Co-convened by Prof Brenda Schmahmann, SARChI Chair in South African Art and Visual Culture at the University of Johannesburg (UJ), and Prof Kim Miller, Jane Oxford Keiter Professor of women’s and gender studies and art history at Wheaton College in Massachusetts, an exciting international conference on public art will be taking place between Wednesday, 15 November 2017 until 18 November 2017. Entitled “Troubling Histories: Public Art and Prejudice”, the event is being hosted by Prof Schmahmann at 33 Twickenham Avenue, across the road from the Auckland Park Kingsway campus.
“In March 2015, a small-scale protest against Marion Walgate’s sculpture of Cecil John Rhodes at the University of Cape Town developed into the “Rhodes Must Fall” movement. Raising questions about public monuments commemorating individuals or events associated with oppression, it had the additional impact of reigniting a longstanding international concern about steps that should be taken to negotiate ‘problematical’ public art inheritances,” says Prof Schmahmann.
She notes also that “Contention around the retention of images of Rhodes highlighted widespread concerns about how public art has tended to recognise some histories and experiences while marginalising others. Unsurprisingly, endeavours to negotiate prejudicial art from the past have been simultaneous with the creation of new monuments and memorials that seek to recognise victims of oppression or atrocities, some of which have had a successful reception while others have proved controversial”.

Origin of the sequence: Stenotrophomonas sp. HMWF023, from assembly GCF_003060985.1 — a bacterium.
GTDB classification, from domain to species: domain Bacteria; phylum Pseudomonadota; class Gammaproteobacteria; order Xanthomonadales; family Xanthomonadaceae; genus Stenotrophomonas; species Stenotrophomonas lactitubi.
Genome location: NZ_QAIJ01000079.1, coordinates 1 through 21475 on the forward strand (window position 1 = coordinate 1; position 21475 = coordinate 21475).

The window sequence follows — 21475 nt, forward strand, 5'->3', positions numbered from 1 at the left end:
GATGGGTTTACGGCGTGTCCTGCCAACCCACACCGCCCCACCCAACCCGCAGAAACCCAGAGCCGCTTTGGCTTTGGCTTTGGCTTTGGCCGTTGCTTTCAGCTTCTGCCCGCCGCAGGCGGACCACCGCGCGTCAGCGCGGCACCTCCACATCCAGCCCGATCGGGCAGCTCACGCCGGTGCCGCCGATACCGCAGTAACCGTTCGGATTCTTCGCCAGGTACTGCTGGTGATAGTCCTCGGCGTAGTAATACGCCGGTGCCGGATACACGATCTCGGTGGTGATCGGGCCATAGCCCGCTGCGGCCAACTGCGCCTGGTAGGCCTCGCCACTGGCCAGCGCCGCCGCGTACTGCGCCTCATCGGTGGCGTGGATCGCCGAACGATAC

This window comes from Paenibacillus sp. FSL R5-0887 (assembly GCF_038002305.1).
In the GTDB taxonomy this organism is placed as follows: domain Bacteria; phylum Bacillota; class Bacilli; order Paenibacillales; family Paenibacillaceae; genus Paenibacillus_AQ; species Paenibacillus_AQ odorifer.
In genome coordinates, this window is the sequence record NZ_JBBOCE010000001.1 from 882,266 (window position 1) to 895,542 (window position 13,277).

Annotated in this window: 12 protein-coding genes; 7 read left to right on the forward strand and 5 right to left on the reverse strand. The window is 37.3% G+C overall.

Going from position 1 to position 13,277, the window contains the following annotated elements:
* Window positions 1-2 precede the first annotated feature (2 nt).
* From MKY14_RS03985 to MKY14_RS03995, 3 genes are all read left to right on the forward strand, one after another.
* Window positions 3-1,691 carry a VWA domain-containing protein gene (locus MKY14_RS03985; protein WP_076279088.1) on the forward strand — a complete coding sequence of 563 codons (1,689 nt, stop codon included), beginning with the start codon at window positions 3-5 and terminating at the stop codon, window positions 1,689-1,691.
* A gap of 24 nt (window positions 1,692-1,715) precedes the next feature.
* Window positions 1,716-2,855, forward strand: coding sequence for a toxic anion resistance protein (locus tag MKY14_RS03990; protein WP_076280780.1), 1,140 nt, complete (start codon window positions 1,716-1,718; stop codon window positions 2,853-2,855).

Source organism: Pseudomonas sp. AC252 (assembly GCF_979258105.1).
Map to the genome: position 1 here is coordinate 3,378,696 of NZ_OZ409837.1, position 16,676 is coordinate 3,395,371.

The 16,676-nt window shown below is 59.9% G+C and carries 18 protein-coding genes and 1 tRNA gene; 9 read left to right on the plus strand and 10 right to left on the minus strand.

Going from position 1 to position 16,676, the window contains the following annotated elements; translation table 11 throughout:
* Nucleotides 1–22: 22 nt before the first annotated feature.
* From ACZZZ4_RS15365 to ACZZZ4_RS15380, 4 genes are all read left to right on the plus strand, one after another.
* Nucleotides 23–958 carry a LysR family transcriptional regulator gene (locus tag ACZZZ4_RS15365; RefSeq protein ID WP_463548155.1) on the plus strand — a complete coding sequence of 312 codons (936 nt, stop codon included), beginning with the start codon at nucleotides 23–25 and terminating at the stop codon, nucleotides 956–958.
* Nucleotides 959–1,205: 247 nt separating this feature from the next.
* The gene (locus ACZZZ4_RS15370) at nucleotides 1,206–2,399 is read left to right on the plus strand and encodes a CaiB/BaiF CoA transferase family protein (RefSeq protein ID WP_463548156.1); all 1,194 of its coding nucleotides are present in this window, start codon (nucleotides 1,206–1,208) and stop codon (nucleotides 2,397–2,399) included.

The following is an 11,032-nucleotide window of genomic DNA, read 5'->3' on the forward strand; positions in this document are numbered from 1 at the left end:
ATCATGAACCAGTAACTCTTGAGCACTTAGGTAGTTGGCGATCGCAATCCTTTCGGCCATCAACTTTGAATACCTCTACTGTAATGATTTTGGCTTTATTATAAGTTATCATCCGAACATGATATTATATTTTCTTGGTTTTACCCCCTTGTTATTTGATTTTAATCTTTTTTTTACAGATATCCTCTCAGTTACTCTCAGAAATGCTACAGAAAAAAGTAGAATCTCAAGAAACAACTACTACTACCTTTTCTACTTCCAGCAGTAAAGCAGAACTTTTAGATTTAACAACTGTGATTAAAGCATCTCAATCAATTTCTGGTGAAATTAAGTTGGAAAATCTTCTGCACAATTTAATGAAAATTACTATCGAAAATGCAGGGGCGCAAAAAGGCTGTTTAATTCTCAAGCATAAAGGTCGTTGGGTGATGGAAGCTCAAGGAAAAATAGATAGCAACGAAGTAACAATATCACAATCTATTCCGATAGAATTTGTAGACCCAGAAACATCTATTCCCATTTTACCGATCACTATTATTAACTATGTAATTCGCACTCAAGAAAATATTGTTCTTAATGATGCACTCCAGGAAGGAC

Presenters in this conference, most of whom are international, will explore individual case studies from various geographies across the globe. Some focus on the removal, retention or mediated display of historical sculptures, memorials and other public commemorations associated with oppression while others focus on new monuments that engage with troubled histories.
The keynote speaker for the conference is Erika Doss, Professor in the Department of American Studies at the University of Notre Dame in the USA, whose address is titled “Taking History to Task: Cultural Vandalism and Memorial Mania”. A highly regarded scholar of public art and monuments, Prof Doss’ many publications include Memorial Mania: Public Feeling in America, which she published in 2010.
The conference will see the launch of Public Art in South Africa: Bronze Warriors and Plastic Presidents, co-edited by Professors Schmahmann and Miller. In this lively and timely volume, contributors examine statues and memorials as well as performance, billboards, and other temporal modes of communication in South Africa. Revealing how public visual expressions articulate histories and memories, they explore how such works may serve as a forum in which tensions surrounding race, gender, identity, or nationhood play out.